I’ve always appreciated good architecture, buildings that are built so they can stand the test of time. I tend to believe most of our architecture today is loathsome, but not because of their modern design. I love the evolution of design. It’s the materials that bother me. These days, we build buildings to maximize profit, so developers put the cheapest materials they can find into a project. The problem is in twenty-five years time they will be uninviting, warped and crumbling eyesores.

Lucky for me, so many places of my youth remain. Goldsmith’s is gone, but the well crafted building that housed it remains and is renovated. Even my parents first apartment building in Midtown Memphis remains, because it was made of brick and quality materials. So does my mother’s childhood home, which was also my childhood home. They’ll all outlive me, as they should.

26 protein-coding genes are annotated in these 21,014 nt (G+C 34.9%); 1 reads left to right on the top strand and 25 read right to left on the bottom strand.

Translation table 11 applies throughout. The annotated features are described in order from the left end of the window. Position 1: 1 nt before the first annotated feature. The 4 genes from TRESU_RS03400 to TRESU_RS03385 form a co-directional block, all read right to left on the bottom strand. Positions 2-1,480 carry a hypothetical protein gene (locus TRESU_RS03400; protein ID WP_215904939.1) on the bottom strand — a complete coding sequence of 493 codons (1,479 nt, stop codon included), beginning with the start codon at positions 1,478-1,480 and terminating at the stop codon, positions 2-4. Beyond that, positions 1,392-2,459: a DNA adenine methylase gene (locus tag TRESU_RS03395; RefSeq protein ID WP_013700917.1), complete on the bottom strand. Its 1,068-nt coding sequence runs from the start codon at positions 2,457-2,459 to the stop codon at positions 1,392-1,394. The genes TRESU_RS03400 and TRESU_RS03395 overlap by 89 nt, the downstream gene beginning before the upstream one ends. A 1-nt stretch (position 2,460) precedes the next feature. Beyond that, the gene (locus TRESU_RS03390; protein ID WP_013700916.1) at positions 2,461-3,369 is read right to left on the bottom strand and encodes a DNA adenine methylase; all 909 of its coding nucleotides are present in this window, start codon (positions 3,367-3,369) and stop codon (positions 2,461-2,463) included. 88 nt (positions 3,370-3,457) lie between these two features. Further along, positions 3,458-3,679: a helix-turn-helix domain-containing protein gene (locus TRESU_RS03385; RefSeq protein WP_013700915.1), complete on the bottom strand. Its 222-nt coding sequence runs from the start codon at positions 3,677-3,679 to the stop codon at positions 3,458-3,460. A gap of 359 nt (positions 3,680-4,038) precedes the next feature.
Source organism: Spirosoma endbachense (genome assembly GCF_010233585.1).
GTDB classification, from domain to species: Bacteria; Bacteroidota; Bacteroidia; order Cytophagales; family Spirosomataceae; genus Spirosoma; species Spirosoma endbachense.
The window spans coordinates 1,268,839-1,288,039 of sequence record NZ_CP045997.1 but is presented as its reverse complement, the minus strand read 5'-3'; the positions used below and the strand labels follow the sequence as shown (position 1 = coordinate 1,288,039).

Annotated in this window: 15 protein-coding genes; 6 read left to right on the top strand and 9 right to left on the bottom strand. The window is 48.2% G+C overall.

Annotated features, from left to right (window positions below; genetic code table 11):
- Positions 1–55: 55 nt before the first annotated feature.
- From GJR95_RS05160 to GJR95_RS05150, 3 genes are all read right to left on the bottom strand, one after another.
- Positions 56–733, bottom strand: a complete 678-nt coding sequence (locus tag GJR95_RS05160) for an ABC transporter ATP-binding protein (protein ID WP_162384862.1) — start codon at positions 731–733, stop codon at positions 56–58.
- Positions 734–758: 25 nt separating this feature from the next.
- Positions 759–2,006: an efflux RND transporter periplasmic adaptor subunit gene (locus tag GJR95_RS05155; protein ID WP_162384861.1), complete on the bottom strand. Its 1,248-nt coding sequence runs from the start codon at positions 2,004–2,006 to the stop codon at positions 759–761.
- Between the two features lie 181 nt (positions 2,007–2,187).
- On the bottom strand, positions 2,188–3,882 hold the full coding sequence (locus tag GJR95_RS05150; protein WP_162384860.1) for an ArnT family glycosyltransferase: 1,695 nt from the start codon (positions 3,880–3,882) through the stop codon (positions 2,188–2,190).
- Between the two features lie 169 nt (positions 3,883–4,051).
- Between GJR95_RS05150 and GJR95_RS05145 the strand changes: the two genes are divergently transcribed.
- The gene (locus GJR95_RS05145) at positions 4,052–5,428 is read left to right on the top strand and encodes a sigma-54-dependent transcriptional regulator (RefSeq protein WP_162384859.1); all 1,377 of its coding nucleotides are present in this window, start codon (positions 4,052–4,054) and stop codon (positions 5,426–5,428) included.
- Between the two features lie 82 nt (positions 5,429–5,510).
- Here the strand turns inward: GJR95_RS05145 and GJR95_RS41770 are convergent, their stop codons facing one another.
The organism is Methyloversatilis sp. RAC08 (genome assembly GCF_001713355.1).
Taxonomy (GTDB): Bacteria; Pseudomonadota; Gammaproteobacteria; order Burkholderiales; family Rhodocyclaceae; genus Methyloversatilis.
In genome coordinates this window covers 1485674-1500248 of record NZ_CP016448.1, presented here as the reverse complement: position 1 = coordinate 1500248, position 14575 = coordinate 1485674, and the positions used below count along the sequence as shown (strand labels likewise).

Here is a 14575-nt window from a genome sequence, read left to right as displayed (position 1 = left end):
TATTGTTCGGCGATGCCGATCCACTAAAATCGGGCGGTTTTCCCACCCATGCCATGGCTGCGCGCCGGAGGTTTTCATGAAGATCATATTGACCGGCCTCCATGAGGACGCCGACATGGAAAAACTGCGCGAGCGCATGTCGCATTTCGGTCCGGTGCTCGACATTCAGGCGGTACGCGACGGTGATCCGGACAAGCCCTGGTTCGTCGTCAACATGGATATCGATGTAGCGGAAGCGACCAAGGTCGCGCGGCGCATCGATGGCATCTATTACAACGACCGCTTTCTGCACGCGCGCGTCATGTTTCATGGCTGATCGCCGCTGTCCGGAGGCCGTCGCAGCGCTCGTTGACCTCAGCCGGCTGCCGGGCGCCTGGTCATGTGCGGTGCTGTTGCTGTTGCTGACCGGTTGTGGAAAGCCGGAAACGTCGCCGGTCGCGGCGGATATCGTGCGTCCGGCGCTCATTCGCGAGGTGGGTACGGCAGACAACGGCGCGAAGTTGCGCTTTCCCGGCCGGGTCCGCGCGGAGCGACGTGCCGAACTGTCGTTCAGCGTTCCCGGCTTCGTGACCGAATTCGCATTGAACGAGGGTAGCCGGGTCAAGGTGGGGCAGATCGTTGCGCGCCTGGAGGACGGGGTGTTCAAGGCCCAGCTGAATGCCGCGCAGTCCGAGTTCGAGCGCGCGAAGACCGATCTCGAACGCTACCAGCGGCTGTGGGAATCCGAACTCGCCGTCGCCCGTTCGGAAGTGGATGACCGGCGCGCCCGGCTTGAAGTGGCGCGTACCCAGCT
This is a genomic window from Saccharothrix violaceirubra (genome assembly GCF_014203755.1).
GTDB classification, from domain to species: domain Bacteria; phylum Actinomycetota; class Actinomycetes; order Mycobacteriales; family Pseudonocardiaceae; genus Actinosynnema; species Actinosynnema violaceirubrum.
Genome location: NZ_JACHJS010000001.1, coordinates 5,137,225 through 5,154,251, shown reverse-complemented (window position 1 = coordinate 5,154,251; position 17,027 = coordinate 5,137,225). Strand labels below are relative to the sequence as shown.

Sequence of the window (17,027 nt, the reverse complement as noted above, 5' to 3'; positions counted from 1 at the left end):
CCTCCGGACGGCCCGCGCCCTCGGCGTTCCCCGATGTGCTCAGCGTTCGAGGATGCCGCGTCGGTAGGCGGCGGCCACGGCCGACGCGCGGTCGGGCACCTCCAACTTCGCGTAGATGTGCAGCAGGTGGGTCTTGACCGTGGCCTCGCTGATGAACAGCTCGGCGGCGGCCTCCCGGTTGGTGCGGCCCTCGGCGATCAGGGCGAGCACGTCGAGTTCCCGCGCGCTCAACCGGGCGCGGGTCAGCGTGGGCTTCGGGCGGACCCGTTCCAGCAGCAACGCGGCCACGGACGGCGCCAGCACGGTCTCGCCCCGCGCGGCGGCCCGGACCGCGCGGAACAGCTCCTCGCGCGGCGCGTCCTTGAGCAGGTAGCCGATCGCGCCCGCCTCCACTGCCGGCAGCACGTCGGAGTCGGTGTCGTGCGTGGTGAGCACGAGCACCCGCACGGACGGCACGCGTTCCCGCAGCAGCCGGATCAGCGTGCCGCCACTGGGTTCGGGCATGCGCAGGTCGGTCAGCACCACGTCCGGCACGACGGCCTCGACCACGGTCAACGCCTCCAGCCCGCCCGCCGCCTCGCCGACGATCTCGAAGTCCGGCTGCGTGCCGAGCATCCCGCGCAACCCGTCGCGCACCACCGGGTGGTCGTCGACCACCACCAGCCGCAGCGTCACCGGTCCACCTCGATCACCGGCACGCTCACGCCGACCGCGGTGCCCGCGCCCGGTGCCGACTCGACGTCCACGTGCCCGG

As for the memories, I suppose their lifespan depends on my ability as a storyteller. If I tell them well, perhaps my children will keep them alive for a few more decades. After that, it becomes a bit dicey. I remember stories my grandmother told me of her father, especially the one about the Bolesheviks stealing his cotton shipment in port. My children know that one. You should, too.

I’ll save it for another time.